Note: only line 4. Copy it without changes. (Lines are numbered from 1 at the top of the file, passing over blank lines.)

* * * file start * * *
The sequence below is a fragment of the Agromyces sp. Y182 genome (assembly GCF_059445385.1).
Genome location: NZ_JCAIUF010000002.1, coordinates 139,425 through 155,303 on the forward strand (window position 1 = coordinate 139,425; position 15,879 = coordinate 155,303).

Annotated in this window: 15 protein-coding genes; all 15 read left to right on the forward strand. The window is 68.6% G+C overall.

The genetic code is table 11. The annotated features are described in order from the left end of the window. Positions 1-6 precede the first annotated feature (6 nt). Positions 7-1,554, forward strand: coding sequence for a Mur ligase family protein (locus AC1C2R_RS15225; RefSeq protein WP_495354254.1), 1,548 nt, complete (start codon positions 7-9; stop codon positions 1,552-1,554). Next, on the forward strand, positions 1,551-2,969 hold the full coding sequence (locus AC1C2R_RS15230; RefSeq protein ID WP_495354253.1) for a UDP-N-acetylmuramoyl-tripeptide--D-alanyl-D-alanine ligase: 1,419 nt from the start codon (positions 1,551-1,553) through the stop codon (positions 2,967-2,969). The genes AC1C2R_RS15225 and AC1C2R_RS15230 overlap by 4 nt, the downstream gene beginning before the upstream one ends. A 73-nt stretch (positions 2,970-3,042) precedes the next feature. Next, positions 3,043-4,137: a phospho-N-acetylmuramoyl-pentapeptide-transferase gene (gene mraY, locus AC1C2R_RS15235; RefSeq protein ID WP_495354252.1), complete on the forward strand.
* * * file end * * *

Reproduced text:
The genetic code is table 11. The annotated features are described in order from the left end of the window. Positions 1-6 precede the first annotated feature (6 nt). Positions 7-1,554, forward strand: coding sequence for a Mur ligase family protein (locus AC1C2R_RS15225; RefSeq protein WP_495354254.1), 1,548 nt, complete (start codon positions 7-9; stop codon positions 1,552-1,554). Next, on the forward strand, positions 1,551-2,969 hold the full coding sequence (locus AC1C2R_RS15230; RefSeq protein ID WP_495354253.1) for a UDP-N-acetylmuramoyl-tripeptide--D-alanyl-D-alanine ligase: 1,419 nt from the start codon (positions 1,551-1,553) through the stop codon (positions 2,967-2,969). The genes AC1C2R_RS15225 and AC1C2R_RS15230 overlap by 4 nt, the downstream gene beginning before the upstream one ends. A 73-nt stretch (positions 2,970-3,042) precedes the next feature. Next, positions 3,043-4,137: a phospho-N-acetylmuramoyl-pentapeptide-transferase gene (gene mraY, locus AC1C2R_RS15235; RefSeq protein ID WP_495354252.1), complete on the forward strand.